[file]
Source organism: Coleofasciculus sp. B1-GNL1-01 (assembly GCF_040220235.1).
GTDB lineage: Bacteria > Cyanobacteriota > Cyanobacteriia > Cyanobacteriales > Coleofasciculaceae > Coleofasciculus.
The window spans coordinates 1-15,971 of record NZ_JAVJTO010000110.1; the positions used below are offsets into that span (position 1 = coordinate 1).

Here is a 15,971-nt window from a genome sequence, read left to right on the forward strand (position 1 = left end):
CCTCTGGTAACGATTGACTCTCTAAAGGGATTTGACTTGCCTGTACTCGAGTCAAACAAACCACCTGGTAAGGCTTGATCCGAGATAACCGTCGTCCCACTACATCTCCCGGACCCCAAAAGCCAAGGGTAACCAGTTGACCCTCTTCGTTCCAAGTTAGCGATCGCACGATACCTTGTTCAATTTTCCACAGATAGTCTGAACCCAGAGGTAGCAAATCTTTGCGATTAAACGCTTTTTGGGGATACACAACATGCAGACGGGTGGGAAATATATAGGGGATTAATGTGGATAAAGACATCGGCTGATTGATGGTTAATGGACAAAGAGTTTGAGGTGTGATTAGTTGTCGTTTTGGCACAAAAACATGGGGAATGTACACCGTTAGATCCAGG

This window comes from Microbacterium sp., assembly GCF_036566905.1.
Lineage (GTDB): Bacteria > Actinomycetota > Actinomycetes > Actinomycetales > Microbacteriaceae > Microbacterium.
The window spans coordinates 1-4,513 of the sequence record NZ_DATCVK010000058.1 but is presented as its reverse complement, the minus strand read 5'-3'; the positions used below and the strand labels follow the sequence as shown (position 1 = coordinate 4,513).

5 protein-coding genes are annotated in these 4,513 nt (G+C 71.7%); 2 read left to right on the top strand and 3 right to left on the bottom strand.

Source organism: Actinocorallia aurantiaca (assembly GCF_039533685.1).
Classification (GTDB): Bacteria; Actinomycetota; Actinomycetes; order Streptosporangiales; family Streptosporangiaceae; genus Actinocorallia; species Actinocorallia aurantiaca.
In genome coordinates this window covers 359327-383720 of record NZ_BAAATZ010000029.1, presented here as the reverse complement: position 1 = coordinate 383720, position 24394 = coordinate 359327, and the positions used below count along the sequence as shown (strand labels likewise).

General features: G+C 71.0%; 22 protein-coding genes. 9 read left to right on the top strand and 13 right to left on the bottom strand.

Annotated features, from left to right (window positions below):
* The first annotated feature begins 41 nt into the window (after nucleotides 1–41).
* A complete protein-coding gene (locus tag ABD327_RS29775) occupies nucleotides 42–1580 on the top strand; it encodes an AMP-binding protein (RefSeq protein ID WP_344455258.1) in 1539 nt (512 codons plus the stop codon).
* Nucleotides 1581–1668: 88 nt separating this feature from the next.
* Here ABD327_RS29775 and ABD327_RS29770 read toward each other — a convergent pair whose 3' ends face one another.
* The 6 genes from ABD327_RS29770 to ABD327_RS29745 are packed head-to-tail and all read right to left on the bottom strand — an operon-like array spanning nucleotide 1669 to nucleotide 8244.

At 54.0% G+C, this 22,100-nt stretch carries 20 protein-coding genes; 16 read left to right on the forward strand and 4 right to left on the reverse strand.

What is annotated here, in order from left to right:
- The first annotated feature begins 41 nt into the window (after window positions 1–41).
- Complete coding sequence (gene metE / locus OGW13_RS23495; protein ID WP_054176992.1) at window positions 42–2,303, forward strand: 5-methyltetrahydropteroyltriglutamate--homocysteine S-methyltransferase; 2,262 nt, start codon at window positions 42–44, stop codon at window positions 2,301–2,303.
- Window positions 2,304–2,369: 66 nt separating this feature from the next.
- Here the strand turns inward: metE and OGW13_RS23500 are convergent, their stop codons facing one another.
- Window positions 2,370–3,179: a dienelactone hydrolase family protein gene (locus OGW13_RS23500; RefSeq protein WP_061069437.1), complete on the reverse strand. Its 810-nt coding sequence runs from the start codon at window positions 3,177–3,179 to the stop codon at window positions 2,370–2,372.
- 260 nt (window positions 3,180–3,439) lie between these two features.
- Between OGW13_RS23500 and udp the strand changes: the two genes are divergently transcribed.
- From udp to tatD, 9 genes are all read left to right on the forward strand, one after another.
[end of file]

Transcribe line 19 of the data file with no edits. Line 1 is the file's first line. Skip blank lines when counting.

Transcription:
* The 6 genes from ABD327_RS29770 to ABD327_RS29745 are packed head-to-tail and all read right to left on the bottom strand — an operon-like array spanning nucleotide 1669 to nucleotide 8244.